Wednesday of the Thirty-first Week in Ordinary time
(Philippians 2:12-18; Luke 14:25-33)
Is Jesus really asking people to hate their own family? Of course, he isn’t. Aramaic, the language of Jesus, did not use comparatives so that one could say, “You must love me, more than them.” In Aramaic to mean that, one has to say, “You must hate them and love me.” But can people love Christ more than their parents or their spouses?
Christ walked the earth two thousand years ago. There are no photographs of him. Even the words of his preaching were changed before being written down a generation after his death. Furthermore, he is one man among billions that have existed. It seems impossible to have a personal relation with him.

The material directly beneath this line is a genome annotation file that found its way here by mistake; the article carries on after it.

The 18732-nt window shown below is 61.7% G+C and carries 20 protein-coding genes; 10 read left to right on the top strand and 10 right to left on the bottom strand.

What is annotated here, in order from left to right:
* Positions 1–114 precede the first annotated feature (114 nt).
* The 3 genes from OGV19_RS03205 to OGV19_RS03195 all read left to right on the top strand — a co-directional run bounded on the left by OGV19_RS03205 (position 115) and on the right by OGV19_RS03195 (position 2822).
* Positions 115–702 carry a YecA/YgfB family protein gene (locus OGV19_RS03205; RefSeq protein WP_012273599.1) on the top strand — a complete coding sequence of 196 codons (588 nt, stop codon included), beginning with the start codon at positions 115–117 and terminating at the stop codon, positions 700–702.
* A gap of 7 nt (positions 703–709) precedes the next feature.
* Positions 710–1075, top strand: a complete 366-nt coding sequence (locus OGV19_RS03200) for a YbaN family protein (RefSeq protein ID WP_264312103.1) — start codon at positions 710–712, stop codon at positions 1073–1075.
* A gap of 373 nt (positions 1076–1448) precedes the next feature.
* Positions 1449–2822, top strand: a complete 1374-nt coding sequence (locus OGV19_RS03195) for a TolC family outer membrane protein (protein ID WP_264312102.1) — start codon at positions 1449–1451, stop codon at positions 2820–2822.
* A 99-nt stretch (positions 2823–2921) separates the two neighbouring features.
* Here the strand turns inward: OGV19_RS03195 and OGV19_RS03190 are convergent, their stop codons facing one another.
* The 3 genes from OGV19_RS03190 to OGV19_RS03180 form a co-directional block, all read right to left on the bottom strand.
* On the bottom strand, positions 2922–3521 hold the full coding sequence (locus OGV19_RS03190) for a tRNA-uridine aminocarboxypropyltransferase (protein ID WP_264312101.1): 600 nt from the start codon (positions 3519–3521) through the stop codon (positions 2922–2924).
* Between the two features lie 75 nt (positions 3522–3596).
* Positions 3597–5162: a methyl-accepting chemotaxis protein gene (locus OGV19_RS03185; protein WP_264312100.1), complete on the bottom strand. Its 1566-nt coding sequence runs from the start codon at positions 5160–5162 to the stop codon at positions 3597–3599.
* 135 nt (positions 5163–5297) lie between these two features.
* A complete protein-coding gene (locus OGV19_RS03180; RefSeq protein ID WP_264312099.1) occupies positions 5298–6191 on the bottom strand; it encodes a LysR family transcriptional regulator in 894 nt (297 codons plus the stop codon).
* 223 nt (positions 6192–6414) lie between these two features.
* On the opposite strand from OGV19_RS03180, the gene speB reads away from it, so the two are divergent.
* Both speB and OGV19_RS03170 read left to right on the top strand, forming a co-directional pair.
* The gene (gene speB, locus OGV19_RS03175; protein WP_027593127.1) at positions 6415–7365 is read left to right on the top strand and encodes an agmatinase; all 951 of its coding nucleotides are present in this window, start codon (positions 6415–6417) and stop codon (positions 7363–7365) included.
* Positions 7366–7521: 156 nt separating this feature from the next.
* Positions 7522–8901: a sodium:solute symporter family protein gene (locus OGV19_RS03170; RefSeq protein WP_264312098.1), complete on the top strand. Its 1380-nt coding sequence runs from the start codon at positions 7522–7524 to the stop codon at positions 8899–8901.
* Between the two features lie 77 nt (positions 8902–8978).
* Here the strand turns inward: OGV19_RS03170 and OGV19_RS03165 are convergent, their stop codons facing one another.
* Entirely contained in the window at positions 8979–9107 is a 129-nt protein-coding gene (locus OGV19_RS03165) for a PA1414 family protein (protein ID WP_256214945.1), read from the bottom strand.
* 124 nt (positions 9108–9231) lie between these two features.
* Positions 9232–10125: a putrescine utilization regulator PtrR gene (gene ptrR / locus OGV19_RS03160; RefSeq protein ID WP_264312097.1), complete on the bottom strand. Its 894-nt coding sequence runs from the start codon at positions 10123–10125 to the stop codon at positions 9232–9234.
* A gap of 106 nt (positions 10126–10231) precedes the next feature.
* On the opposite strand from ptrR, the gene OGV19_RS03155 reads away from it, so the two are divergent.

To the objections, we can answer: “Yes,” “yes,” “yes,” and “yes, but we can still draw close to Christ.” He does have a human nature but, more to the point, he is divine. As our Creator, we know him as good beyond all telling. As our Savior, we sense the perfect symmetry of his wisdom and his sacrifice. He presents himself to us in the Eucharist. There he not only lifts our souls to himself but also connects us with one another.